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How to Ensure That Used Classic Car You’re Buying Isn’t a Rip-Off

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Classic 1978 Chevy Nova Coupe

You’ve saved up money and done your research. You’re finally ready to buy that vintage car you’ve always dreamed of owning. Just because you’re ready to make ownership a reality, though, shouldn’t mean you should buy the first Pontiac GTO you come across. Like any used car, classic models can be money pits, too. Avoid financial pitfalls and scams when buying a used classic car by looking for these telltale signs.


Spring Cleaning: How to keep that classic car looking like new


7 Items to Check to Verify You’re Not Getting Scammed on a Classic Car

Examine the Exterior: Take the car outside under full, natural sunlight to give the car’s body a thorough inspection. Check for any signs of rust near the wheel wells, rocker panels, or undercarriage. Also, look for bubbles of rust forming under the paint or off-colored patches of rust that has been masked by being painted over.

Match the VIN: Did you know that the engine, transmission, and rear axle all have a portion of the VIN number stamped on them? This lets you easily verify that the main components of the vehicle are original. You should also run the VIN through a vehicle history report system and check the title history.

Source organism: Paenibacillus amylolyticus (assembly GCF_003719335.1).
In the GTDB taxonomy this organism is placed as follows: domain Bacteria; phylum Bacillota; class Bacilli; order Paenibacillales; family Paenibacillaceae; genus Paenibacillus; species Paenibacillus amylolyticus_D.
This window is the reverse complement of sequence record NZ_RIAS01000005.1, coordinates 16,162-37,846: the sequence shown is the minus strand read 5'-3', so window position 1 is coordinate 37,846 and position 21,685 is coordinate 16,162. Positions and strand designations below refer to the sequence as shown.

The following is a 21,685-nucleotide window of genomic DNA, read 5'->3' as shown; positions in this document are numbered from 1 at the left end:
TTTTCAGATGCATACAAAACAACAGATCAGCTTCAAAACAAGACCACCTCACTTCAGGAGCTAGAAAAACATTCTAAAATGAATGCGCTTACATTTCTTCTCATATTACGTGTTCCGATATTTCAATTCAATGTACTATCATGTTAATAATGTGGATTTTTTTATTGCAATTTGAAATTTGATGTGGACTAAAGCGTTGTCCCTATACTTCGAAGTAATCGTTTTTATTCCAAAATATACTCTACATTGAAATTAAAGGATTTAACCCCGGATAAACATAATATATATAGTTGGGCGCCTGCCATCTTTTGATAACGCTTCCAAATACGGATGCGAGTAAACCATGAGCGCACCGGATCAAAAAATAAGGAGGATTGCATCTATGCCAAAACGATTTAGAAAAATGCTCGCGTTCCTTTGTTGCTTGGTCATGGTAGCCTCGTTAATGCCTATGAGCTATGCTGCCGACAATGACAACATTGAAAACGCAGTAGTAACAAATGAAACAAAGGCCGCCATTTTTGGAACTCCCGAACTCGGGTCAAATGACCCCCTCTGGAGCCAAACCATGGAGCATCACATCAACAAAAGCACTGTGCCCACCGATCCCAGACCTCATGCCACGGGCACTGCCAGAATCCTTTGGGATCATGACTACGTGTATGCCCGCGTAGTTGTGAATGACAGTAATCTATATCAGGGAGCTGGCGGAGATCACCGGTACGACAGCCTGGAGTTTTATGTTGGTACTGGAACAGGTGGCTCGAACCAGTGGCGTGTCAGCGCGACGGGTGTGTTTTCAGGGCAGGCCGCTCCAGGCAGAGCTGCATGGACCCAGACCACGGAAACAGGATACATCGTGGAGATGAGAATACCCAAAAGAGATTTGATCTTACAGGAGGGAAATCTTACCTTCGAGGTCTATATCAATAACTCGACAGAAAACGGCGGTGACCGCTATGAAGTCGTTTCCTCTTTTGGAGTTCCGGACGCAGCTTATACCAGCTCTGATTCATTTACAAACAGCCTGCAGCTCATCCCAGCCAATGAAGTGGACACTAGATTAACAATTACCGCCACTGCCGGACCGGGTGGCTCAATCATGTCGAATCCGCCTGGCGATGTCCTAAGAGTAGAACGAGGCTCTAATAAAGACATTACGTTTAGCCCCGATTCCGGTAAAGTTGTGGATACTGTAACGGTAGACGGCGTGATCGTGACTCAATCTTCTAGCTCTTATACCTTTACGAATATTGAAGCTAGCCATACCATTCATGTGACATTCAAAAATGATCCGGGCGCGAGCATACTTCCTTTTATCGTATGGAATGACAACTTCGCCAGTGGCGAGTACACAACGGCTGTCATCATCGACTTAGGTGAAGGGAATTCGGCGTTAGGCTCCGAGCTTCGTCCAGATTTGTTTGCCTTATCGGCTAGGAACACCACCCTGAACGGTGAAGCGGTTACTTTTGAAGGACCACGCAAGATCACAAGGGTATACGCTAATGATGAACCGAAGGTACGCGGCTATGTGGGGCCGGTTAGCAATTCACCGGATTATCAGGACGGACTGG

Check the Odometer: Lower mileage cars (under 50,000 miles) should show less interior wear. If the odometer states a low number, but the carpets, headliner, gear shift, show signs of usage, there’s a chance that the odometer has been illegally rolled back.

Look for Signs of  Foul Play: Welding lines/marks, mismatched metals or color shades, crooked components, and out-of-place paint could all be signs of clip jobs, in which a previous owner took parts from another car and fused them onto this classic car, making the final product inauthentic.

Test Drive the Car: Driving the car around town could reveal some internal issues that the car is suffering which you wouldn’t know otherwise. Listen for unusual sounds and feel if the car is handling improperly. If the current owner refuses to let you take the car for a test drive, even with him/her riding along, you should be suspicious.

Make Sure the Price Reflects the Value of the Car: Just because a car is old doesn’t mean it’s a classic, and just because the model is classic doesn’t mean its price should be automatically high. Do your research beforehand to know what a reasonable price is on the model you’re buying, taking condition and trim level into consideration.

Get a Professional Opinion: Just because you’ve thoroughly researched this model and think about it constantly doesn’t necessarily mean you have the same critical eye that a mechanic or appraiser would. Your enthusiasm for buying your dream car might compel you to overlook warning signs. Look for someone in your neighborhood who’s reputable and familiar with the nuances of classic cars.


Planning on Buying a Used Car? Make sure you keep an eye out for these factors


Sources: Motor1, Money Talks News